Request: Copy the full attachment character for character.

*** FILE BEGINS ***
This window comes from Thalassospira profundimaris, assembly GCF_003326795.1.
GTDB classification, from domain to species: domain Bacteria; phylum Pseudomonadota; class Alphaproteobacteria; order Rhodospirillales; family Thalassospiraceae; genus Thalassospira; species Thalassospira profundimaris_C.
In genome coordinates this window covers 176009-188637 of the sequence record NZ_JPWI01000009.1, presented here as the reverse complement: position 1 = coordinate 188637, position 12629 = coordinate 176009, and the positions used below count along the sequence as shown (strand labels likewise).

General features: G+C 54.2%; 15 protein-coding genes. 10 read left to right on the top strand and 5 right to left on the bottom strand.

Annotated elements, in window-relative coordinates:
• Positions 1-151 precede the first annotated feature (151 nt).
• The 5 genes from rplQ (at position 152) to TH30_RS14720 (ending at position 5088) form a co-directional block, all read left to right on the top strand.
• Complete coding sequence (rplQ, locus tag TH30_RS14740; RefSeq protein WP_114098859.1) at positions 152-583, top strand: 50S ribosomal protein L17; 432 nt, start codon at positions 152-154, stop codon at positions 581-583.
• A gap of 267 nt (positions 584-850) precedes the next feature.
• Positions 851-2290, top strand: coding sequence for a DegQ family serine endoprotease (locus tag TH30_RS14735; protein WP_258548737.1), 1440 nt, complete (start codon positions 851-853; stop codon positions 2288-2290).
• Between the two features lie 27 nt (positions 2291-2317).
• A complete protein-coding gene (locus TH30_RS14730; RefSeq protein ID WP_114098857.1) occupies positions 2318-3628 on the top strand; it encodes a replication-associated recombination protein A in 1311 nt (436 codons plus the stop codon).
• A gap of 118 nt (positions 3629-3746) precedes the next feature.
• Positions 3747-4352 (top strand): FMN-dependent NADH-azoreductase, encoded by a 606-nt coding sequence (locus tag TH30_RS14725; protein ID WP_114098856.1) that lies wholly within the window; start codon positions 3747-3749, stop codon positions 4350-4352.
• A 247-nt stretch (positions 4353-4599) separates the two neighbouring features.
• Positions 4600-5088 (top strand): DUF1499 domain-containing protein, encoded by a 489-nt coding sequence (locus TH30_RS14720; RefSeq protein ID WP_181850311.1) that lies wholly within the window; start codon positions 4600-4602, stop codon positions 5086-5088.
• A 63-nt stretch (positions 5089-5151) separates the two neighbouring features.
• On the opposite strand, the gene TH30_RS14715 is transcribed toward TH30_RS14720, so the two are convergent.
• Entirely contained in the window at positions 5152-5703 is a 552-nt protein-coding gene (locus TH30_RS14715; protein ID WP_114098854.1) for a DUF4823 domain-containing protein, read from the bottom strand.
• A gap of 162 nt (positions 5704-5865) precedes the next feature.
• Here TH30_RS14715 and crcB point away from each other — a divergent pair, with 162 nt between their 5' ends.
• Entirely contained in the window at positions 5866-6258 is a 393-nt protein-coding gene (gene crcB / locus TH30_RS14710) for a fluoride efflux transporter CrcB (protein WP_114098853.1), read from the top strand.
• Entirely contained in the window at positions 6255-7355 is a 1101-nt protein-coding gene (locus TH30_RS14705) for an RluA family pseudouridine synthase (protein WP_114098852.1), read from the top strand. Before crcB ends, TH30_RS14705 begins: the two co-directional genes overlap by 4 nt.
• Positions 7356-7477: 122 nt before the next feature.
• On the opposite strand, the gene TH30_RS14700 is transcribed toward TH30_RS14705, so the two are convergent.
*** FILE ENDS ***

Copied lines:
This window comes from Thalassospira profundimaris, assembly GCF_003326795.1.
GTDB classification, from domain to species: domain Bacteria; phylum Pseudomonadota; class Alphaproteobacteria; order Rhodospirillales; family Thalassospiraceae; genus Thalassospira; species Thalassospira profundimaris_C.
In genome coordinates this window covers 176009-188637 of the sequence record NZ_JPWI01000009.1, presented here as the reverse complement: position 1 = coordinate 188637, position 12629 = coordinate 176009, and the positions used below count along the sequence as shown (strand labels likewise).

General features: G+C 54.2%; 15 protein-coding genes. 10 read left to right on the top strand and 5 right to left on the bottom strand.

Annotated elements, in window-relative coordinates:
• Positions 1-151 precede the first annotated feature (151 nt).
• The 5 genes from rplQ (at position 152) to TH30_RS14720 (ending at position 5088) form a co-directional block, all read left to right on the top strand.
• Complete coding sequence (rplQ, locus tag TH30_RS14740; RefSeq protein WP_114098859.1) at positions 152-583, top strand: 50S ribosomal protein L17; 432 nt, start codon at positions 152-154, stop codon at positions 581-583.
• A gap of 267 nt (positions 584-850) precedes the next feature.
• Positions 851-2290, top strand: coding sequence for a DegQ family serine endoprotease (locus tag TH30_RS14735; protein WP_258548737.1), 1440 nt, complete (start codon positions 851-853; stop codon positions 2288-2290).
• Between the two features lie 27 nt (positions 2291-2317).
• A complete protein-coding gene (locus TH30_RS14730; RefSeq protein ID WP_114098857.1) occupies positions 2318-3628 on the top strand; it encodes a replication-associated recombination protein A in 1311 nt (436 codons plus the stop codon).
• A gap of 118 nt (positions 3629-3746) precedes the next feature.
• Positions 3747-4352 (top strand): FMN-dependent NADH-azoreductase, encoded by a 606-nt coding sequence (locus tag TH30_RS14725; protein ID WP_114098856.1) that lies wholly within the window; start codon positions 3747-3749, stop codon positions 4350-4352.
• A 247-nt stretch (positions 4353-4599) separates the two neighbouring features.
• Positions 4600-5088 (top strand): DUF1499 domain-containing protein, encoded by a 489-nt coding sequence (locus TH30_RS14720; RefSeq protein ID WP_181850311.1) that lies wholly within the window; start codon positions 4600-4602, stop codon positions 5086-5088.
• A 63-nt stretch (positions 5089-5151) separates the two neighbouring features.
• On the opposite strand, the gene TH30_RS14715 is transcribed toward TH30_RS14720, so the two are convergent.
• Entirely contained in the window at positions 5152-5703 is a 552-nt protein-coding gene (locus TH30_RS14715; protein ID WP_114098854.1) for a DUF4823 domain-containing protein, read from the bottom strand.
• A gap of 162 nt (positions 5704-5865) precedes the next feature.
• Here TH30_RS14715 and crcB point away from each other — a divergent pair, with 162 nt between their 5' ends.
• Entirely contained in the window at positions 5866-6258 is a 393-nt protein-coding gene (gene crcB / locus TH30_RS14710) for a fluoride efflux transporter CrcB (protein WP_114098853.1), read from the top strand.
• Entirely contained in the window at positions 6255-7355 is a 1101-nt protein-coding gene (locus TH30_RS14705) for an RluA family pseudouridine synthase (protein WP_114098852.1), read from the top strand. Before crcB ends, TH30_RS14705 begins: the two co-directional genes overlap by 4 nt.
• Positions 7356-7477: 122 nt before the next feature.
• On the opposite strand, the gene TH30_RS14700 is transcribed toward TH30_RS14705, so the two are convergent.